Avoid complaints by getting consent in surgery

Minor surgical procedures are usually straightforward, but practitioners should be aware of some common pitfalls. Dr Clare Devlin explains more.

Patients value the speed and convenience of having minor surgical procedures undertaken privately, but there are inherent risks that practitioners should be aware of and minimise to avoid claims. 

A common feature in many clinical negligence claims relating to minor surgery is a problem with consent. 

Shortcomings in the consent process can occur even with the most experienced doctors and sometimes make the difference between a successful defence and settlement. 

When the doctor and patient discuss the treatment options available, this must include alternatives such as non-surgical management or no treatment at all – and when fully informed, the patient then agrees to a particular course of action. 

On top of the expected benefits of treatment, patients need to understand the risks and potential complications.

Following the 2015 Supreme Court judgment in Montgomery v Lanarkshire, it is important for doctors to have an individualised discussion with a patient, so that the ‘material’ risks – the significant risks that may matter to the patient – are identified and addressed

Material risks

The Supreme Court ruling explains what it considered to be a ‘material’ risk: ‘The doctor is therefore under a duty to take reasonable care to ensure that the patient is aware of any material risks involved in any recommended treatment, and of any reasonable alternative or variant treatments. 

‘The test of materiality is whether, in the circumstances of the particular case, a reasonable person in the patient’s position would be likely to attach significance to the risk, or the doctor is or should reasonably be aware that the particular patient would be likely to attach significance to it.’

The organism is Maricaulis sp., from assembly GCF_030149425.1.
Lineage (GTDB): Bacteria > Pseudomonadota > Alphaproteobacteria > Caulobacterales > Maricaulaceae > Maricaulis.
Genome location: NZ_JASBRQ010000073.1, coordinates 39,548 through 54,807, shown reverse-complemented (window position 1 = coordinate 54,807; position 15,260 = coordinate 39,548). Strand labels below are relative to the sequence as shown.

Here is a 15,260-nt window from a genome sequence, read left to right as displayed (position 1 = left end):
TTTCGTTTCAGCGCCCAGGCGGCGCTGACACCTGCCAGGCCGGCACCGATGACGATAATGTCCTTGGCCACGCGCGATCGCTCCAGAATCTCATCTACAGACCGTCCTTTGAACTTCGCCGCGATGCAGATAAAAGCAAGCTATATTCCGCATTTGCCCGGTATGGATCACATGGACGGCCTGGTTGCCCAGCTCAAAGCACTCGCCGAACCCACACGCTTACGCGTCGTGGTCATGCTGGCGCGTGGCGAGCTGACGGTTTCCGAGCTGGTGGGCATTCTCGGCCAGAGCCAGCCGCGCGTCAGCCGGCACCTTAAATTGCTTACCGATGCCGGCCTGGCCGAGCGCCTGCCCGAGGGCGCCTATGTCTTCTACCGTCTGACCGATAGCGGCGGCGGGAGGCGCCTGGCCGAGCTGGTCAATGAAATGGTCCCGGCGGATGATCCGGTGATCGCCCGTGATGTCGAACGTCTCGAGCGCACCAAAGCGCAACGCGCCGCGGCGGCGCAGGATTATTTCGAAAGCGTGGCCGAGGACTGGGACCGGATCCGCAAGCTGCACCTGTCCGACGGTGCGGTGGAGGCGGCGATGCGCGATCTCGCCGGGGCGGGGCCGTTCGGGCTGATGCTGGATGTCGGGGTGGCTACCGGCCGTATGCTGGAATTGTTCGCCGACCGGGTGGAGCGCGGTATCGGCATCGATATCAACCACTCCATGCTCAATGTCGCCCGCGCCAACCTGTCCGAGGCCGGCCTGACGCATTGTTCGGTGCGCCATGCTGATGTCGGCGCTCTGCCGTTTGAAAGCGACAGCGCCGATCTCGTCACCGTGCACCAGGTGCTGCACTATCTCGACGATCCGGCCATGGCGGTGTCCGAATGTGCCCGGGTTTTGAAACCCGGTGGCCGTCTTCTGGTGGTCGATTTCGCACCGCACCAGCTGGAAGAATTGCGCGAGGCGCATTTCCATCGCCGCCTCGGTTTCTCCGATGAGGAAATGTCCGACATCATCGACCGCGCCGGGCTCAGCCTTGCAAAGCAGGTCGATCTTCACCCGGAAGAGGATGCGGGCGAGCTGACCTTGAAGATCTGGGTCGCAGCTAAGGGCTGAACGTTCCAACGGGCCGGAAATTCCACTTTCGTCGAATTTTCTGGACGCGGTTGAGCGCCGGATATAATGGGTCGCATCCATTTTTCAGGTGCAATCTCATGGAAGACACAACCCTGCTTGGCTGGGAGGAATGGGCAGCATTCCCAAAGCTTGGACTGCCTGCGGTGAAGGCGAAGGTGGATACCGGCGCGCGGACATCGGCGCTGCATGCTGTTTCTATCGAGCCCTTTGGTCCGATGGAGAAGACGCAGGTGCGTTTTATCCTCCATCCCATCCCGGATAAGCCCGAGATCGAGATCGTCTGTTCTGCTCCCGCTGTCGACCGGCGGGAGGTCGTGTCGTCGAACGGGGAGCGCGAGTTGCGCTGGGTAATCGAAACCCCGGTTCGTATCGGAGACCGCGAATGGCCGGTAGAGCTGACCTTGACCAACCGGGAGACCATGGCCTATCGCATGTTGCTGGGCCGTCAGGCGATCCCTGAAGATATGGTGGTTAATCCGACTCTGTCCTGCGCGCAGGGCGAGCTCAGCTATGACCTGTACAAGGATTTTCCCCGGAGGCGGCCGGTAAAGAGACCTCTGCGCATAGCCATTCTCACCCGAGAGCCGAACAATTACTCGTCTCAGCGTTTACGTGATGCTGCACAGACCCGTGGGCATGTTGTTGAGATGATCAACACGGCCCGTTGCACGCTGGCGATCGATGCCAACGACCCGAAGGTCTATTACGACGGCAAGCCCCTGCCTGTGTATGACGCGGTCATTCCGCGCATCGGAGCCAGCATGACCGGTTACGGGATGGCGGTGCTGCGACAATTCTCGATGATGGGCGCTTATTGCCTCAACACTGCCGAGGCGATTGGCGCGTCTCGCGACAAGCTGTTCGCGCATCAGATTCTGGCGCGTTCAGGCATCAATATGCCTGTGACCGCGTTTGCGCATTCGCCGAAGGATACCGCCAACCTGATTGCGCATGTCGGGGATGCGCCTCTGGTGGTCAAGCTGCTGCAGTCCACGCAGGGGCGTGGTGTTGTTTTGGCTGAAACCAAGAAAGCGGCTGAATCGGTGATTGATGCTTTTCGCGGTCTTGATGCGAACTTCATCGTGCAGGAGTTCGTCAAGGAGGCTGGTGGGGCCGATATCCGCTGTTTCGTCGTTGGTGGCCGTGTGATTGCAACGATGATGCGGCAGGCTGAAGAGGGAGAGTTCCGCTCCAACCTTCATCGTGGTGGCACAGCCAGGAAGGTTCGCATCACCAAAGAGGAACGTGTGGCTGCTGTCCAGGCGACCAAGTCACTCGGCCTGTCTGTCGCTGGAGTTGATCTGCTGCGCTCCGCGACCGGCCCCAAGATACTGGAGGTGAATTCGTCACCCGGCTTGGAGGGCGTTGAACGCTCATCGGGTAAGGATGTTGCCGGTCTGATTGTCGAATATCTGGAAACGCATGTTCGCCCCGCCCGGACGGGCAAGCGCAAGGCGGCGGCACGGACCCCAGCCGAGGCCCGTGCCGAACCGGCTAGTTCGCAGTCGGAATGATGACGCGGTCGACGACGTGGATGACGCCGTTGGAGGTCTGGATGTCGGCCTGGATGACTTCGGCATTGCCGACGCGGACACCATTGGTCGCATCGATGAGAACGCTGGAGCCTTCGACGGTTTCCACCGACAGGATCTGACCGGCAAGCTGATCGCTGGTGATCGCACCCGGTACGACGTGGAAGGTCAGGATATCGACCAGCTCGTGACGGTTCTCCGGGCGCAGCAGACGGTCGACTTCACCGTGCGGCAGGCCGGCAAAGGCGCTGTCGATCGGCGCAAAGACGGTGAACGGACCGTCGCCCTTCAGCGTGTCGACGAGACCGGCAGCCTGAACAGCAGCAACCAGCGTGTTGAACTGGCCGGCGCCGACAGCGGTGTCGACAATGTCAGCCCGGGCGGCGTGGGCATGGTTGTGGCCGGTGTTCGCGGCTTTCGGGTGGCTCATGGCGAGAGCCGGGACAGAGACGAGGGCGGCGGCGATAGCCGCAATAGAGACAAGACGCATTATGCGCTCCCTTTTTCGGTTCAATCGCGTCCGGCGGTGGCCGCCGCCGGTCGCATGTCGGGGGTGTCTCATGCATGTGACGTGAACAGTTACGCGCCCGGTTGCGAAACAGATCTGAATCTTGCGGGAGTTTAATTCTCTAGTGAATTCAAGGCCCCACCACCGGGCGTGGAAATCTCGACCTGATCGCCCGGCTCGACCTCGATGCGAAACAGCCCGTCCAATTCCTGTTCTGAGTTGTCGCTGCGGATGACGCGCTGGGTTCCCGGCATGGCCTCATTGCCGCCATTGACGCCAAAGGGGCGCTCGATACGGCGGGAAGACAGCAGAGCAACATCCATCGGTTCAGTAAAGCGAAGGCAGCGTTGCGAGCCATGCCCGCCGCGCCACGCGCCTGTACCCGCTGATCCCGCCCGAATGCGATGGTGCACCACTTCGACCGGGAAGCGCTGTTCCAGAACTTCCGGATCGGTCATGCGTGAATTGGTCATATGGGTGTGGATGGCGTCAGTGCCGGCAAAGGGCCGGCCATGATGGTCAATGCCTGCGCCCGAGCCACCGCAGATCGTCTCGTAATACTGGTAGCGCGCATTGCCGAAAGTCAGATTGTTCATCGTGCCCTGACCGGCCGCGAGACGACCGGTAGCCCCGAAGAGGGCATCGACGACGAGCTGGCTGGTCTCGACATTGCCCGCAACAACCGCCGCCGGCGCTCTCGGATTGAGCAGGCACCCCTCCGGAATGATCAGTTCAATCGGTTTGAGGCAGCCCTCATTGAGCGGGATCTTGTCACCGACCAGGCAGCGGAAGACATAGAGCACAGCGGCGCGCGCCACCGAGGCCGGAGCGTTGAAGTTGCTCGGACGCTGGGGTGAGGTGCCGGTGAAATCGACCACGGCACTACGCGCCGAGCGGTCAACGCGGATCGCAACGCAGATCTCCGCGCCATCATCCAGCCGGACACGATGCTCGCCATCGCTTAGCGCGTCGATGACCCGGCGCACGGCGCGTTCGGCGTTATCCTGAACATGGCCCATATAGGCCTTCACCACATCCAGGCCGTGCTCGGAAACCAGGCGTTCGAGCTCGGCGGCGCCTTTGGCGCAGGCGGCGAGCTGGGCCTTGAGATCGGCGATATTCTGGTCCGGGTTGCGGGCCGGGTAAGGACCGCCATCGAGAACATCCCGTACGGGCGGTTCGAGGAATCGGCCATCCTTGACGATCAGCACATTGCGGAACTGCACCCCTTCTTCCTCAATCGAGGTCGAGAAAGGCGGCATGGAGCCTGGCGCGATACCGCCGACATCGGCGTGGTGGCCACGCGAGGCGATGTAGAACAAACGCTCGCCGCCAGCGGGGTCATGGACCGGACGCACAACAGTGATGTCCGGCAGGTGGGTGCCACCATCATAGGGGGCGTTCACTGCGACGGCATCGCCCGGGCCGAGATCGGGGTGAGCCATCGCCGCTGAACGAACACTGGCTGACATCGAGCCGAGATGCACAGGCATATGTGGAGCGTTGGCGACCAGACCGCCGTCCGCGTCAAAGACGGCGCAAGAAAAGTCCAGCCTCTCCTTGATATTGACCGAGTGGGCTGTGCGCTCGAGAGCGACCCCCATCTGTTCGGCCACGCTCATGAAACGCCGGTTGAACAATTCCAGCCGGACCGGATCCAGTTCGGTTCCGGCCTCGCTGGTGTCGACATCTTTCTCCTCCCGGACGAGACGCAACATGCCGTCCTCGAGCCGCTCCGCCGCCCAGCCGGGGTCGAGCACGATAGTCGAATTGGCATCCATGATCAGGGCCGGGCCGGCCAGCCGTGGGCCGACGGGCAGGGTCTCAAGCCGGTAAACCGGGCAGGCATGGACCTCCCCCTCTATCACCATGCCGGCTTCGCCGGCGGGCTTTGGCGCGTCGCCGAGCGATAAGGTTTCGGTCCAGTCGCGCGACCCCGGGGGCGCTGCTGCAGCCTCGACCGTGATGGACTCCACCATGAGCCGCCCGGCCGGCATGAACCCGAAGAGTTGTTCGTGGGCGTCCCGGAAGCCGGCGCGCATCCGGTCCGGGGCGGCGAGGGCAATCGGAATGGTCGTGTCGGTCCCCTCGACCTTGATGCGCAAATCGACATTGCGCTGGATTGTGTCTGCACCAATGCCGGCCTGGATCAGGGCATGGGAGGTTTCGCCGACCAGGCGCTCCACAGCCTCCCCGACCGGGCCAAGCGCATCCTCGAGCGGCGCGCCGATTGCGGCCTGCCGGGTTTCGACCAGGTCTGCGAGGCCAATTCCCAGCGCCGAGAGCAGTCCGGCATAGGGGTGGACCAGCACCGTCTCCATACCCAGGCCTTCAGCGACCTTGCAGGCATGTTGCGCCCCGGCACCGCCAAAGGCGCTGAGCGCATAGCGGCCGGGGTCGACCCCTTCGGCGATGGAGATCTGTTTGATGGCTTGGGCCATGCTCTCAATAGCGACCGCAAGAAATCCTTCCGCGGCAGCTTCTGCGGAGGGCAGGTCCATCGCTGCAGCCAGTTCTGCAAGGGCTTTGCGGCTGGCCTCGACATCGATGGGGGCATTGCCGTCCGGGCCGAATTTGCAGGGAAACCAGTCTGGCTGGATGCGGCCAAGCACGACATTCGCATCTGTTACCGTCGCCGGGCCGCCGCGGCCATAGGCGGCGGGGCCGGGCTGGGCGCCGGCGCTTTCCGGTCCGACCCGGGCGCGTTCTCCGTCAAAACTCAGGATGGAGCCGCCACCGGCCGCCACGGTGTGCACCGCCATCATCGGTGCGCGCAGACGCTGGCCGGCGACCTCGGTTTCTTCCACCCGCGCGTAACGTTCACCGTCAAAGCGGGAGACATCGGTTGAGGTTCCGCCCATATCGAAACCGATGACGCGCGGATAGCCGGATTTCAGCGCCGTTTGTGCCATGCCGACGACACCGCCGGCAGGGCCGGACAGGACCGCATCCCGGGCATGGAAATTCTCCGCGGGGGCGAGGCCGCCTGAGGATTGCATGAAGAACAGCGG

A way to open this individualised consenting discussion can be to ask a patient if there is anything in particular that they are concerned about or anything in particular that would make them decide against treatment.

The Montgomery judgment emphasises the expectation of discussion taking place between patient and doctor: ‘The doctor’s advisory role involves dialogue, the aim of which is to ensure that the patient understands the seriousness of her condition, and the anticipated benefits and risks of the proposed treatment and any reasonable alternatives, so that she is then in a position to make an informed decision. 

‘This role will only be performed effectively if the information provided is comprehensible. The doctor’s duty is not therefore fulfilled by bombarding the patient with technical information which she cannot reasonably be expected to grasp, let alone by routinely demanding her signature on a consent form.’ 

Record-keeping in the consent process

An important feature of the consenting process is documenting the issues that were discussed with the patient during the process, as well as taking the patient’s signature on a consent form when consent is written. 

In the absence of documentation of the issues discussed, it is possible to give an account of your usual practice when consenting a patient for the procedure in question.

But if the patient brings a claim and disputes that certain points were discussed, it is important to have a contemporaneous record of the consenting discussion to support your account.